Vogue International Editor Suzy Menkes is the best-known fashion journalist in the world. After 25 years commenting on fashion for the International Herald Tribune (rebranded recently as The International New York Times), Suzy Menkes now writes exclusively for Vogue online, covering fashion worldwide.
Miuccia Prada and husband Patrizio Bertelli give Suzy Menkes a preview of the new Prada Foundation site in Milan
13 Мая 2015
As I stood with Miuccia Prada against the flat grey wall, the glint of a brightly gilded building illuminating our faces, I had to ask myself this question: How is this extraordinary development, built, adapted or recycled by Dutch architect Rem Koolhaas in the decaying industrial area of Southern Milan, going to effect Prada as a fashion entity?
Of course, I was not so crass as to ask Miuccia this question, when she was giving me a preview of this stunning Prada Fondazione, achieved with her husband, Patrizio Bertelli.
Their taste in modern art alone — walls mixing Lucio Fontana, Donald Judd, Yves Klein, Jeff Koons and Gerhard Richter — in the long Sud gallery, suggests two exceptional pairs of eyes. And the fifteenth-century carved wooden cabinet a sign of their historical depth.
Yet even before I saw the café, created by film director Wes Anderson as a Milanese bar, I knew that there would have to be some references to the fashion world. In this case, it was drawings of the Galleria Vittorio Emanuele ll, where the first Prada store was opened in the city in 1913.
I do not expect that same pattern of architecture to appear on, say, a Miu Mui dress. But I don’t see why not, considering that Miuccia has in the past made dresses with patterns of Italian resorts. That kind of faux innocence can be very Prada.
It demeans the enormity of this art project to put it in a fashion context – even though that is where Prada and Bertelli earned the money to embark on this enormous development.
I had a fleeting moment after my visit, when I wondered whether the dynamic pair had deliberately decided to make the first art visible at the opening of the Fondazione to be classical sculptures. These pieces, seen through Koolhass’s transparent glass, are entirely outside the clothing arena — except for a few drapes and folds.
Sculptures turned gold. Suzy Menkes Instagram
Plastercast of Kassel Apollo with integrations reproducing the colours of marble Roman copies (1991). Courtesy Museumslandschaft Hessen Kassel/Suzy Menkes Instagram
Those 70 works of “serial classic” art, mixing ancient Greek works and Roman renditions of the originals, are about the beauty of form, showing appropriation and adaption of the originals. The fragmented torso of Penelope, loaned by the National Museum of Iran, is an example of how seriously the art world has taken this new Prada initiative.
Although there are some bursts of colour among the classic body shapes, as in recent pieces re-made in the gilded grandeur of their past, there was nothing here to suggest that Bertelli or Prada — or indeed Koolhaas or the project’s artistic and scientific director Germano Celant — were attempting any face-off between fashion and art.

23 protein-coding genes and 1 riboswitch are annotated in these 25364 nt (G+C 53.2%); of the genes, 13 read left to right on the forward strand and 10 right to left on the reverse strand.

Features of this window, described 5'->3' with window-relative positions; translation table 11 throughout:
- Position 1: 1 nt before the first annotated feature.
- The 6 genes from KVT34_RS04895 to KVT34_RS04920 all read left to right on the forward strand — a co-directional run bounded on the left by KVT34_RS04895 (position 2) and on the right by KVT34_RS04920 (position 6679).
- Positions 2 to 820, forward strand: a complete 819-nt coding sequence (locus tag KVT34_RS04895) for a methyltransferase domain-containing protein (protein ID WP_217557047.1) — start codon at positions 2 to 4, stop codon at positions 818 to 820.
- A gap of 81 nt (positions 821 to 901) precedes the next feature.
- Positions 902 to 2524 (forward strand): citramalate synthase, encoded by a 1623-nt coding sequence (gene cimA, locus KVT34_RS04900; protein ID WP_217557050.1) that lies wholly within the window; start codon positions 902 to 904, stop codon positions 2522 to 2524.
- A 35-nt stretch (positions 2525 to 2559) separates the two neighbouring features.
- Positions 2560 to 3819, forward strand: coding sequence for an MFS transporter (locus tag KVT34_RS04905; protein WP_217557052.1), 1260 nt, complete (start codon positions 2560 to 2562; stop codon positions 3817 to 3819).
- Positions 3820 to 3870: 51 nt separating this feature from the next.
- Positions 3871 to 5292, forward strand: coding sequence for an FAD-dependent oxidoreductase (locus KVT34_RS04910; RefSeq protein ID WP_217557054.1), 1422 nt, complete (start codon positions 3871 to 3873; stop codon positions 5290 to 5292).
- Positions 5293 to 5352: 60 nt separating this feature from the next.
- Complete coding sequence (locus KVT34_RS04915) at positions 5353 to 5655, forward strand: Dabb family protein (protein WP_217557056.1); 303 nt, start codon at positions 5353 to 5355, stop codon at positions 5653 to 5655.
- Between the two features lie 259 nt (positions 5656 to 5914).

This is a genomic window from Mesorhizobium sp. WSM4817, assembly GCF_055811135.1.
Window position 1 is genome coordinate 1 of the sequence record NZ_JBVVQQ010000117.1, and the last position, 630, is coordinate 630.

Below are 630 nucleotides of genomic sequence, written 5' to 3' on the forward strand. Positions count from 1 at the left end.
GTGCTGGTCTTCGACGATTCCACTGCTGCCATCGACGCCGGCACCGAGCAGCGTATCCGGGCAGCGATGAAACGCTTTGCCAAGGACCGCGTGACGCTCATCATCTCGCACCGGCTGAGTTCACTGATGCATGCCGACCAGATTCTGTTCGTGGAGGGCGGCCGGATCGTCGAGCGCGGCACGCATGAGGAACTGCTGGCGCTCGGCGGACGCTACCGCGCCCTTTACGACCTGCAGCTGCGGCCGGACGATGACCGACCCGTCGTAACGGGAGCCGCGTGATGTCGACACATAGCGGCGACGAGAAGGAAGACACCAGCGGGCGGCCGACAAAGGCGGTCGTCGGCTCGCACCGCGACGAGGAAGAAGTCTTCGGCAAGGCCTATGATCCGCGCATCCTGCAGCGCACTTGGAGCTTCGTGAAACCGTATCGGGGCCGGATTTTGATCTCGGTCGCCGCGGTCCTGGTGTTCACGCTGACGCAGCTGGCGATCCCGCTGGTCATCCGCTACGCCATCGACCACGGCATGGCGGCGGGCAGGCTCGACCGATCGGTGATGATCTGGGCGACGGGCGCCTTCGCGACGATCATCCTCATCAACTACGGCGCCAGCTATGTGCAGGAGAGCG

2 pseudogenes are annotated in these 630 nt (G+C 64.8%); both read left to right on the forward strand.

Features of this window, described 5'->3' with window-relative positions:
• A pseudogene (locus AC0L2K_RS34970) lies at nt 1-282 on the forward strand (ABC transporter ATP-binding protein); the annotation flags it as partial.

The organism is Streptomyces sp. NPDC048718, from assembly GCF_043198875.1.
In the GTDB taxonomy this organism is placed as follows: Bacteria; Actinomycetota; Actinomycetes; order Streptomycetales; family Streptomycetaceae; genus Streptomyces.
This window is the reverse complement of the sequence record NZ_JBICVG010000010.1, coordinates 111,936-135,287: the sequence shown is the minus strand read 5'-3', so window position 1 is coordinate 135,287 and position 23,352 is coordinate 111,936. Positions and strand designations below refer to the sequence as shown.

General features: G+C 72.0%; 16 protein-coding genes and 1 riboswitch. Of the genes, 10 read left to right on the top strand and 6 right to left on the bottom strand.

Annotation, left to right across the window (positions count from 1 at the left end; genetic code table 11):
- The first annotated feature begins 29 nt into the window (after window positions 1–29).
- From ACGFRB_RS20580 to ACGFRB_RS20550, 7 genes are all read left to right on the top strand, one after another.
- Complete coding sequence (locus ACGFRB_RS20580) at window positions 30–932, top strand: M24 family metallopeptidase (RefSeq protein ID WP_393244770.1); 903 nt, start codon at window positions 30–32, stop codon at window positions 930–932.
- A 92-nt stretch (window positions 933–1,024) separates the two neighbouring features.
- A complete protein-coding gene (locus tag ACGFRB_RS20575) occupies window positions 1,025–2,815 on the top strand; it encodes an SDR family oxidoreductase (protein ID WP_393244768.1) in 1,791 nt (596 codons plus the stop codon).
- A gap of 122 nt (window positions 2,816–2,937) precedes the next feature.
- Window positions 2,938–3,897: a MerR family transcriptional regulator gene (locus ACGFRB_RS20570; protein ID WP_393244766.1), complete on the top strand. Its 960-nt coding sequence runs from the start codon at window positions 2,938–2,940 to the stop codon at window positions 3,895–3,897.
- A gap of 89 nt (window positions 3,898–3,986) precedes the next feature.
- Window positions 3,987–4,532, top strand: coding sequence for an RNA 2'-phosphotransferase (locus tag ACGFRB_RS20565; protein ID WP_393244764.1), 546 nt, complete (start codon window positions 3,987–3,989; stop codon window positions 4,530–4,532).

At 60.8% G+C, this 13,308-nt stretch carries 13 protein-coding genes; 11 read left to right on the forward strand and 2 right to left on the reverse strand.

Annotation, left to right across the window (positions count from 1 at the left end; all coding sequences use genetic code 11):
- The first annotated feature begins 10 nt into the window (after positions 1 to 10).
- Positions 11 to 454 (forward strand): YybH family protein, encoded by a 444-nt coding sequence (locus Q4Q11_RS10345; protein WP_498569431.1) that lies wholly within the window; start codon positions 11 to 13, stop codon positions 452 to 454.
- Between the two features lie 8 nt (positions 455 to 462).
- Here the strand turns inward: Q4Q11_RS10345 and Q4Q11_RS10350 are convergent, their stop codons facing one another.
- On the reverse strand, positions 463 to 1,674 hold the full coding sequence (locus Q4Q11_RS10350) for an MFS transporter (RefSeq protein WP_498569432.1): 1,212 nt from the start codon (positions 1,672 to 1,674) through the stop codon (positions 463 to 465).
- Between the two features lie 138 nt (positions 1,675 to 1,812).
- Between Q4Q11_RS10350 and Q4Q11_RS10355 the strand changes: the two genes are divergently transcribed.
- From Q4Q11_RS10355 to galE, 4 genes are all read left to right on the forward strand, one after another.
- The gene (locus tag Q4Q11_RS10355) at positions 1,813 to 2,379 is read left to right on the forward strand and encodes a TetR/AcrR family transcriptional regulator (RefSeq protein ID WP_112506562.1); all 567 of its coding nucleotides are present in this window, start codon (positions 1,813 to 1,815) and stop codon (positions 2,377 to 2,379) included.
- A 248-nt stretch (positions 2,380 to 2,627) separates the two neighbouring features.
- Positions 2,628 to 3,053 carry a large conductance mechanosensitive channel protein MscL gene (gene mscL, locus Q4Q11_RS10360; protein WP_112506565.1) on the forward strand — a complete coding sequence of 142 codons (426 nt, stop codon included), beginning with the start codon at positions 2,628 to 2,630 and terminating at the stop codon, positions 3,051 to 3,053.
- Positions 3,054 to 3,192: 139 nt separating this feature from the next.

My mind went back nearly 20 years, when a fashion biennale in Florence in 1996 was the first time that I had seen contemporary fashion associated with art. Perhaps significantly, Celant was the force behind that event, entitled Time and Fashion. I remember Armani appropriating the colours of Anish Kapoor, Gianni Versace tapping Julian Schnabel and Roy Lichtenstein, while Jil Sander created a wind tunnel with Mario Merz, and Helmut Lang worked in a pavilion filled with Jenny Holzer’s projected words.
And Miuccia Prada herself? She worked with Damien Hirst to make a miniature farm, where Jarvis Cocker’s music competed with braying goats, squawking geese, strutting chickens and frightened rabbits.
I thought of that as I looked in the Prada Foundation at the old cistern of the original distillery from 1910, where you now find Hirst’s fish tank from 1999 called ‘Love Lost‘ and filled with swimming fish.
The genus of the Fondazione Prada was in 1993 as a project to look at art, architecture, cinema and philosophy. But could anyone have imagined that the concept would grow into 19,000 square metres with seven separate buildings, both new and old — with the distiller’s torre, or tower, still under reconstruction?
I have the utmost respect for Miuccia and Patrizio who have pulled off this art epicentre that will mean so much to Milan, where the old rarely reaches the poetic levels of history and craftsmanship found in other Italian cities such as Florence, Naples, Rome and Venice.
The sheer size of the seven different areas stunned me. From the glass area holding the classic pieces, we moved swiftly to the cinema, an space open to the public — aside from the museums. Although it looked classic and was showing work by Roman Polanski, I understood that the structure unfolded, letting in open air. The Sud gallery, ending with a dramatic display of cars as art objects segued into the Nord gallery.
As my visit was before the official May 9 opening, there were things I did not see. I understand that there is also a library, and a children’s area to teach young people about art.
How I wish there could be a Prada fashion school, encouraging fledgling designers to draw from the modern art a vision of today.
A Fondazione Moda? Why not?
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